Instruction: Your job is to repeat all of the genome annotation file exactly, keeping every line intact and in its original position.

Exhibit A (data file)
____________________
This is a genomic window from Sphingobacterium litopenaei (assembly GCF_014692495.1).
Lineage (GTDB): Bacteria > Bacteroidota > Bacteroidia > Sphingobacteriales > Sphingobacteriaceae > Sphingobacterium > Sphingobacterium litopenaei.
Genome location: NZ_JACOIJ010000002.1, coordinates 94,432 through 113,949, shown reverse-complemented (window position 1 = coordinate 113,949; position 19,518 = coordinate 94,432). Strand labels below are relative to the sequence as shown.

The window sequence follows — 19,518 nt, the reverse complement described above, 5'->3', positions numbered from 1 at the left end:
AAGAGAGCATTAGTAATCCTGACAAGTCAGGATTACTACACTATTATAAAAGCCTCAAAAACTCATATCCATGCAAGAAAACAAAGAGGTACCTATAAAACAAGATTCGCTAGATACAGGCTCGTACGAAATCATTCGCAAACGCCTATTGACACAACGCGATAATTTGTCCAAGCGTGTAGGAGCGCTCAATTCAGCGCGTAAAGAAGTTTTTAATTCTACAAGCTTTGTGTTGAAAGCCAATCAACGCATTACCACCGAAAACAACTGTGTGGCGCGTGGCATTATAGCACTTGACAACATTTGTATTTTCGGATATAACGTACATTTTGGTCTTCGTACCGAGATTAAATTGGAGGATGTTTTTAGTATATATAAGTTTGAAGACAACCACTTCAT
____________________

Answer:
This is a genomic window from Sphingobacterium litopenaei (assembly GCF_014692495.1).
Lineage (GTDB): Bacteria > Bacteroidota > Bacteroidia > Sphingobacteriales > Sphingobacteriaceae > Sphingobacterium > Sphingobacterium litopenaei.
Genome location: NZ_JACOIJ010000002.1, coordinates 94,432 through 113,949, shown reverse-complemented (window position 1 = coordinate 113,949; position 19,518 = coordinate 94,432). Strand labels below are relative to the sequence as shown.

The window sequence follows — 19,518 nt, the reverse complement described above, 5'->3', positions numbered from 1 at the left end:
AAGAGAGCATTAGTAATCCTGACAAGTCAGGATTACTACACTATTATAAAAGCCTCAAAAACTCATATCCATGCAAGAAAACAAAGAGGTACCTATAAAACAAGATTCGCTAGATACAGGCTCGTACGAAATCATTCGCAAACGCCTATTGACACAACGCGATAATTTGTCCAAGCGTGTAGGAGCGCTCAATTCAGCGCGTAAAGAAGTTTTTAATTCTACAAGCTTTGTGTTGAAAGCCAATCAACGCATTACCACCGAAAACAACTGTGTGGCGCGTGGCATTATAGCACTTGACAACATTTGTATTTTCGGATATAACGTACATTTTGGTCTTCGTACCGAGATTAAATTGGAGGATGTTTTTAGTATATATAAGTTTGAAGACAACCACTTCAT